Wednesday 16 May 2018

The banjo retro-fitted with a new Nechville arm rest and ready for re-stringing before I record my new banjo song

MIKEY is off to Stirling and Margaret has some stuff in Glasgow.

I come out the shower and find another bleedin’ tick…on the back of my upper arm this time. I manage to find the tick remover but after 10 minutes of messing around trying to reach the blighter using a mirror I decide to leave it ’til Margaret comes home.

Another round of re-engagement messages are sent out to my email lists and a few more GDPR compliance web tweaks. Almost there, I think.

In the kitchen I make a batch of black bean soup and while it’s bubbling away bag up a job lot of sausages for the freezer.

The wooden banjo arm rest I ordered on Monday arrives in the post…I’m allergic to the wee thin chrome one I already had on there so had to find a sweat band to protect my forearm – just a couple of minutes playing without would end up with a swollen red weal and day-long itch.

Its not so apparent how to fit the new armrest, but I need to undo a couple of the hooks round the tension hoop to get the old one off. I;ce got the whole thing in pieces before I realise that there’s no need to take anything off on the banjo side of things, the two crosshead screws on the back of the rest are long enough to let the flanges out to clamp onto the rim. Doh!

Anyway, job done and the thing not only protects my arm form the chrome, but is a million times more comfortable…shoulda done this ages ago!

I take a break and sit in the sun and try and get the words to the new banjo song in my head. I plan to re-record tomorrow with a couple of small lyric tweaks and a more consistent approach which will be aided by not having to read the lyrics.

There’s still a bit of wood to be chopped so I take advantage of the sunshine and make a wee dent in the pile.

Margaret gets home and manages to remove the tick before I get on and cover some chicken thighs with a rub ready for the smoker tomorrow. Then I make a batch of Alabama White BBQ sauce…easily the best choice for chicken.

I run through the banjo song a few more times, relying on memory for the lyrics.I fumble my way through and, despite a few stutters while wracking my brain, I kinda remember the words. Mostly.

Sun’s still shining so I cue up a podcast in my search for tips on recording the new song and take a walk up the lochside.

Back home, I split a few more logs then go inside, open a beer and make some tortillas for our chilli tacos. We prefer the corn tortillas, but there’s some flour-based dough in the freezer I decided to use up. It feels OK, but has become very ‘springy’ and the results are more like little pitta breads! Moral of the story – best to make fresh taco dough. Maybe it just needed knocked back and rested a few times. Who knows…but if it did, it’s not saving any time!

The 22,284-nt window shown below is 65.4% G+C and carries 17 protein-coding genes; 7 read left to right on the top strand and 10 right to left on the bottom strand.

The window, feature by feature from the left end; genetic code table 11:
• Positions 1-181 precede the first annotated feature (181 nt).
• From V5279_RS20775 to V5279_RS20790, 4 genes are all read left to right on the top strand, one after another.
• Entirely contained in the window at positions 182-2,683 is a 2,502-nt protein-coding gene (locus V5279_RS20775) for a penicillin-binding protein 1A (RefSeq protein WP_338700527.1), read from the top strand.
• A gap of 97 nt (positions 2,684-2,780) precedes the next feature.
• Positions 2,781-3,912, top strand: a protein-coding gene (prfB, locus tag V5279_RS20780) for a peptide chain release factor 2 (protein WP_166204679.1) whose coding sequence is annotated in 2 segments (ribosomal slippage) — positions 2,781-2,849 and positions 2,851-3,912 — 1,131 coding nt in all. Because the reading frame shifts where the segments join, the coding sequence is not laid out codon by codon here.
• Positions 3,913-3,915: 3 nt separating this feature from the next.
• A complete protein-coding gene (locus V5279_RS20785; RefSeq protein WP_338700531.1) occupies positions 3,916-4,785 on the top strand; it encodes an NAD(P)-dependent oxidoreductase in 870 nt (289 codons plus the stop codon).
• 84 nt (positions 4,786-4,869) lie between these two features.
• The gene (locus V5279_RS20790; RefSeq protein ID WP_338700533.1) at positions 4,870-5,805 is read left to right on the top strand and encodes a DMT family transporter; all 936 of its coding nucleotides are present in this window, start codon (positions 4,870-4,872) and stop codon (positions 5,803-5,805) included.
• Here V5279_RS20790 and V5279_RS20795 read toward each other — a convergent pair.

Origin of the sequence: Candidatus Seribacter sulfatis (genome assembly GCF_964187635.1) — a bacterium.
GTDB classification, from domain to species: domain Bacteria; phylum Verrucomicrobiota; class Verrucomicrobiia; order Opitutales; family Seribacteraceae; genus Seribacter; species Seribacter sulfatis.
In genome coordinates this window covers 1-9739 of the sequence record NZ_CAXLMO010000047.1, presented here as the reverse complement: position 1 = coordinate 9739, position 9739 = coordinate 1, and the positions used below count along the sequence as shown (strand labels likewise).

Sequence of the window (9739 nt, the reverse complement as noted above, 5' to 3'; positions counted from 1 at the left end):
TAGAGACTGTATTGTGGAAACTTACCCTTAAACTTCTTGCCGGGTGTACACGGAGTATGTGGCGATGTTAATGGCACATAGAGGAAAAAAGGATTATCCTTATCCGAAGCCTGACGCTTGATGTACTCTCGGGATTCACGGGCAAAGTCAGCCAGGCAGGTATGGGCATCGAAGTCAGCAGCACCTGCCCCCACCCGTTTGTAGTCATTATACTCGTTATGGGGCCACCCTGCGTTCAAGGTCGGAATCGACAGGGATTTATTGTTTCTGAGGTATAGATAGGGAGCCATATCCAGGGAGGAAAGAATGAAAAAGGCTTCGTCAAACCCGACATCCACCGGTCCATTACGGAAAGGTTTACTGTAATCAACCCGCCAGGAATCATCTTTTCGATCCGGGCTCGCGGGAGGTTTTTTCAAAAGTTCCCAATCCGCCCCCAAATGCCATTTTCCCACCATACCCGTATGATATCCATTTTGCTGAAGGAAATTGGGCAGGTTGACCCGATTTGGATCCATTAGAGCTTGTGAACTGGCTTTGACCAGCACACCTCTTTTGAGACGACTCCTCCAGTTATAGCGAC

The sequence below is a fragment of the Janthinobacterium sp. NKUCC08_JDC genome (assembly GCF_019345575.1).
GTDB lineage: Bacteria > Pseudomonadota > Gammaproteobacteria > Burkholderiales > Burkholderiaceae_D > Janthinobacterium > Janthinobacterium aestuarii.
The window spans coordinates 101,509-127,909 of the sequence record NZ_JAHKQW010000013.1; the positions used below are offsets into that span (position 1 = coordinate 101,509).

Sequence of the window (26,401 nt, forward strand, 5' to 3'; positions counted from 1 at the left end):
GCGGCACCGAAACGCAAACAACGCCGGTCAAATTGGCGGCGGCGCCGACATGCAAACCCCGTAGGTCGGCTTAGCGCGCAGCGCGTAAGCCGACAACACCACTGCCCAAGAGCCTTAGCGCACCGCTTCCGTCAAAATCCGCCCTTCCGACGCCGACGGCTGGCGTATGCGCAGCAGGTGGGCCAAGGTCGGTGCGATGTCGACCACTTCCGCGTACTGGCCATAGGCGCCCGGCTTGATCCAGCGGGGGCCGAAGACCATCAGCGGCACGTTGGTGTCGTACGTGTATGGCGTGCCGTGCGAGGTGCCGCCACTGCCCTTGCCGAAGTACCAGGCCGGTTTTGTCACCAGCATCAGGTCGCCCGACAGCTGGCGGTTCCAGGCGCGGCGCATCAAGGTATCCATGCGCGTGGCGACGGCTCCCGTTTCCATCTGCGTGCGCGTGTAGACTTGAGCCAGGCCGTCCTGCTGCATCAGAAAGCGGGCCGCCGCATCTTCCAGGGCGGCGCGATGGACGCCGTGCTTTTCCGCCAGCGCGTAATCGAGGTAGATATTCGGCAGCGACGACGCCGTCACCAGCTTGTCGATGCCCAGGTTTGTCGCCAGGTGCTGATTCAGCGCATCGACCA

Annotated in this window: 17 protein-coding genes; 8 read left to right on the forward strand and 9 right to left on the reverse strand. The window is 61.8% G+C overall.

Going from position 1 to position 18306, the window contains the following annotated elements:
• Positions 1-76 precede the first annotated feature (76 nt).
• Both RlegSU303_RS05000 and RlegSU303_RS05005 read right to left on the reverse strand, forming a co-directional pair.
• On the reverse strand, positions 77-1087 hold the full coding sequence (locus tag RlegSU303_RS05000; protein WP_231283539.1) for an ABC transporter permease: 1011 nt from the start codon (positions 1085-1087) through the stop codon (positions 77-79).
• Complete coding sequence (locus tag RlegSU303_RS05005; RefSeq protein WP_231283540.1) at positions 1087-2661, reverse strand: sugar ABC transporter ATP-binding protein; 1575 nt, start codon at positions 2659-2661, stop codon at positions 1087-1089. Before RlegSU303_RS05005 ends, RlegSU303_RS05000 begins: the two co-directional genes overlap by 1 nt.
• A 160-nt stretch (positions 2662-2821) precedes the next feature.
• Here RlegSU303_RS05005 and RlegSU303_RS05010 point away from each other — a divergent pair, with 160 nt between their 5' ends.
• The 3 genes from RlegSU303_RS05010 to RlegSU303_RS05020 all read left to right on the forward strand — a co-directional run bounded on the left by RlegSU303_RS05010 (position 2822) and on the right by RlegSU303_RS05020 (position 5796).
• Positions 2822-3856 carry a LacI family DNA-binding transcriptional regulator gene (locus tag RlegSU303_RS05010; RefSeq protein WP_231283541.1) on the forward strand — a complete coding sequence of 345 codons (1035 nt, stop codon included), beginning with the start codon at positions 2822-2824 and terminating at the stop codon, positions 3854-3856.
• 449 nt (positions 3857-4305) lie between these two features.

Although we end up with the oddest tacos we’ve ever seen, they do taste pretty good!

Monday 30 April 2018

AS soon as my routine tasks are out the way I hit the studio – there’s a lot to do today, but I don’t want it to be at the expense of the songwriting.

I continue evolving the three new tunes and record a new riff/idea before it’s time to get busy with the less fun stuff.

The GDPR legislation is the priority today. I need to look at (a) what to do about my existing mail lists and (b) how to ensure everything going forward is compliant…so some kind of plan is needed to work through it logically,

I start by making sure my mail list signup forms on my website and Facebook page are GDPR compliant…that largely means having an unchecked consent box that will be held on record by the service provider…in my case, it’s Mailchimp. The forms will add subscribers – and their consent – to a brand new list. 

I will have to encourage everyone on my mail lists to re-subscribe to the new ‘consented’ list and delete the old lists when the regulations kick in on 25 May, so my May monthly eNewsletter – which goes out tomorrow (1 May) – needs to focus on this as the initial step in my re-engagement campaign.

While my GDPR to-do list highlights the need to put a privacy policy on my website and link to it from all my forms and stuff, it’s not crucial. Yet. It can wait ’til the more immediate tasks are dealt with. The privacy policy will have to detail what info I gather, why I gather it and what I’ll do with it, underline that I don’t share with any third parties, how I’ll keep the data secure and how folks can access, update or delete their data. I do all this anyway, it’s just not in writing!

That’s quite a lot considering my very basic use of just a name and email address and it’s more in keeping with organisations that request and keep much more personal information but hey-ho..that’s gonna be the rule. 

I offer an exclusive free EP download to folks joining my mail list via a ‘free EP’ menu link and a pop-up window. These forms need an overlay asking for, and recording, consent. That bit takes me a while and I’ll need to further investigate the implications of requiring an email signup to get the free EP…the new regulations are a bit hazy and suggest in some cases the freebie can’t be conditional on someone signing up. I think, though, that, my invitation is specifically to join the mail list rather than use the free EP as a ‘lead magnet’.

Yesterday’s research told me that I didn’t need to register with the ICO (Information Commissioner’s Office)...but that need varies from individual to individual and organisation to organisation.